How to Work From Home Effectively

Photo by Peter Olexa on Pexels.com

Let’s take a step back, breathe, and appreciate everyone for managing work from home for past 5-6 months. It is not easy! I struggled with managing my schedule, my sleep, my anxiety and overall, my mental and physical health went out of the window when WFH initially began. Note—this is my first job, and so many people around the world would have joined a company via virtual onboarding (including my brother), and it challenges you to face a lot of obstacles making that learning curve quite steep. However, I feel a lot more in control now—I have learned many things along the way and here I am, to share with you my ten tips for managing WFH effectively.

AT A GLANCE

1. Sleep early.
2. Have your breakfast.
3. Take time to meditate/exercise/stretch your body.
4. Start by doing the most difficult task first.
5. Write down your daily tasks. Break the bigger tasks into smaller doable steps.
6. Take breaks.
7. Minimise your social media distraction.
8. Follow a strict no-work policy after finishing your work hours.
9. Spend time with your loved ones.
10. Create time for things you love to do.

1. Sleep early.

Undoubtedly, many would agree that having good sleep every night ensures your next day does not make you feel groggy and irritated. That, in turn, helps you work productively and positively. Before starting work, I was a dedicated night person. I would sleep at 3 or 4 am and wake up past 11 pm. After starting my job, I took time and efforts to improve my sleep schedule to wake up early and not rush through the day. Yes, with discipline and consistency, you can build the habit of waking up early. But that requires you to chuck your electronic devices aside an hour or two before bed. *phone blinks*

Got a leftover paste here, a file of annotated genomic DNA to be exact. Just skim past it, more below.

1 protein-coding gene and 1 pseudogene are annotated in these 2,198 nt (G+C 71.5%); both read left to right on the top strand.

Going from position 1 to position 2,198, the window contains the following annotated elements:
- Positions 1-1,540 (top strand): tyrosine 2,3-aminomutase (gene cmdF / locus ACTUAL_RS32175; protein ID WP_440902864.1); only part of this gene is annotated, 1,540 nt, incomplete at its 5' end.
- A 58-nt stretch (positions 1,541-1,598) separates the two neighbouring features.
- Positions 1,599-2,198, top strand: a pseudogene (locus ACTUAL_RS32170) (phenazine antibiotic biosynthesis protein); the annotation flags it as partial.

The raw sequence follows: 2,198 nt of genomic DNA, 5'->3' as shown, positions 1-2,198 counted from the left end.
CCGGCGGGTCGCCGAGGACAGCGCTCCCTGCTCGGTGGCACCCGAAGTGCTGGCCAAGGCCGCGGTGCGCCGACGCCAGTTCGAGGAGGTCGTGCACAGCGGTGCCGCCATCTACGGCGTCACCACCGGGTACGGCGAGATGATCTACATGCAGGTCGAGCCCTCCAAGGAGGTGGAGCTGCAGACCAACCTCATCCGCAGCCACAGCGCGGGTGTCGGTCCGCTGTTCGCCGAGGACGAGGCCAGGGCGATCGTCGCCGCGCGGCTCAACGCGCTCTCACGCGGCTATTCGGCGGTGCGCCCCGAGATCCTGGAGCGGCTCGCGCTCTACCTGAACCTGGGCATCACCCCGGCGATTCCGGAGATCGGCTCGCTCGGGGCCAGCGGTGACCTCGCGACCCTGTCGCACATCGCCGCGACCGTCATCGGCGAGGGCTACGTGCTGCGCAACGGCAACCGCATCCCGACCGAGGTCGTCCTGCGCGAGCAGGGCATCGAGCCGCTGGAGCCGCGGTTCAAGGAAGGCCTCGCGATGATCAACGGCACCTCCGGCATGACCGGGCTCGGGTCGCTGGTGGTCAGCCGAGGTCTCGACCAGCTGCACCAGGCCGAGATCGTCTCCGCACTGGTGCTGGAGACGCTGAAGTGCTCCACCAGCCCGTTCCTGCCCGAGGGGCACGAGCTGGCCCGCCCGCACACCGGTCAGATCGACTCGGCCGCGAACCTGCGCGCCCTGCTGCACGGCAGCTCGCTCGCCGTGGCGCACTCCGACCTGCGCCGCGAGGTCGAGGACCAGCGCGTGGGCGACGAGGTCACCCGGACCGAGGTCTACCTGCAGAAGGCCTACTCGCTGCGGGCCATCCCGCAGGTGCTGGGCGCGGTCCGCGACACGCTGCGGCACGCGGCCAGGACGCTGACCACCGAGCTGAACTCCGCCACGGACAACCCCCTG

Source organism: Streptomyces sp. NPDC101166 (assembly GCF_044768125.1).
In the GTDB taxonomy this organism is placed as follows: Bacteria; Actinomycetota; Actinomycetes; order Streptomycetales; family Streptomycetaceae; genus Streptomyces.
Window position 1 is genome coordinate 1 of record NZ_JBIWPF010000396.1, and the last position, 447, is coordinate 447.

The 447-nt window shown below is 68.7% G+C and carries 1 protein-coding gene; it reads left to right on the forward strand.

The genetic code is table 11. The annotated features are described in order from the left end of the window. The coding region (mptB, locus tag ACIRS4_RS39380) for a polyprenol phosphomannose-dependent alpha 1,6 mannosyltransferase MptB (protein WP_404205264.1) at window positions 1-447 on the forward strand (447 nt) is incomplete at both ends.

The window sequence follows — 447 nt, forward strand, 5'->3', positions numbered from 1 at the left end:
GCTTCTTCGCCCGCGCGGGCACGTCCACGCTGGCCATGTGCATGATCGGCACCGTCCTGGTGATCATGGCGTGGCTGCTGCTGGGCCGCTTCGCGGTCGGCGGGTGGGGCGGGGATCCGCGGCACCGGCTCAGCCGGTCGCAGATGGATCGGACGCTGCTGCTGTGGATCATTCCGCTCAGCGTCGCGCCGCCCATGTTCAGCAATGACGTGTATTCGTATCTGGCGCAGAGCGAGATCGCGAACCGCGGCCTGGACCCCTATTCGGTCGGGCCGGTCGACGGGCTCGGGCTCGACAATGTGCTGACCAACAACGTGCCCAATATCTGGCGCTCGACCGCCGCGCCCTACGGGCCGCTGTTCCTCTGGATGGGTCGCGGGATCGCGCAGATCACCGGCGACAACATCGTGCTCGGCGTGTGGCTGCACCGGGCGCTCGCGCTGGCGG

2. Have your breakfast (and other meals).

I wasn’t a fan of having food early in the morning simply because I woke up late. But building habits is like playing with blocks. You need to stack each habit one after the other and not start it altogether. So when you start waking up early, ensure you have your breakfast. Skipping your breakfast will only make your stomach grumbling sounds amplified. Do not drink hot beverages like coffee or tea in an empty stomach. Take time and prepare something that will boost your energy. Like a lovely friend of mine said, you can’t win a war with an empty stomach.

3.  Take time to meditate/exercise/stretch your body.

WFH can take a toll on your physical health as the long work hours just makes sitting the only viable way to resolve all your daily work tasks from your laptop. It is easy to fall in trap of checking your emails, sending reports, and start the work without even taking time out for yourself first thing in the morning (guilty). It is okay if some days don’t work out accordingly, but try getting into a routine of taking care of your emotional, mental and physical well being. Take it as an investment for the long term. I start my day meditating and stretching and after work, going for walks is what I am trying to be consistent in.

4. Start by doing the most difficult task first.

I have fallen in this loop of procrastinating on delaying my actions in completing difficult or time-consuming tasks and straightaway head for finishing smaller tasks. As satisfying as it seems, not completing an important task of the day only pushes it towards more pending work for the next day. Trying breaking bigger tasks into smaller chunks and complete as much as you can for the day. Leave the rest for the next. Also, try reading ‘Eat That Frog‘ by Brian Tracy for better tips on productivity.

5. Write your daily tasks. Break the bigger tasks into smaller doable steps.

In continuation to my above point, breaking your steps and only making a mental note will create an unnecessary burden on your already overworked brain. Use apps (like Trello, MS Word, To-do list, etc.) or good old pen and paper to jot down your tasks. The more clarity you have, the easier it is to finish a task. Understand and write your priority tasks down and try completing them one at a time.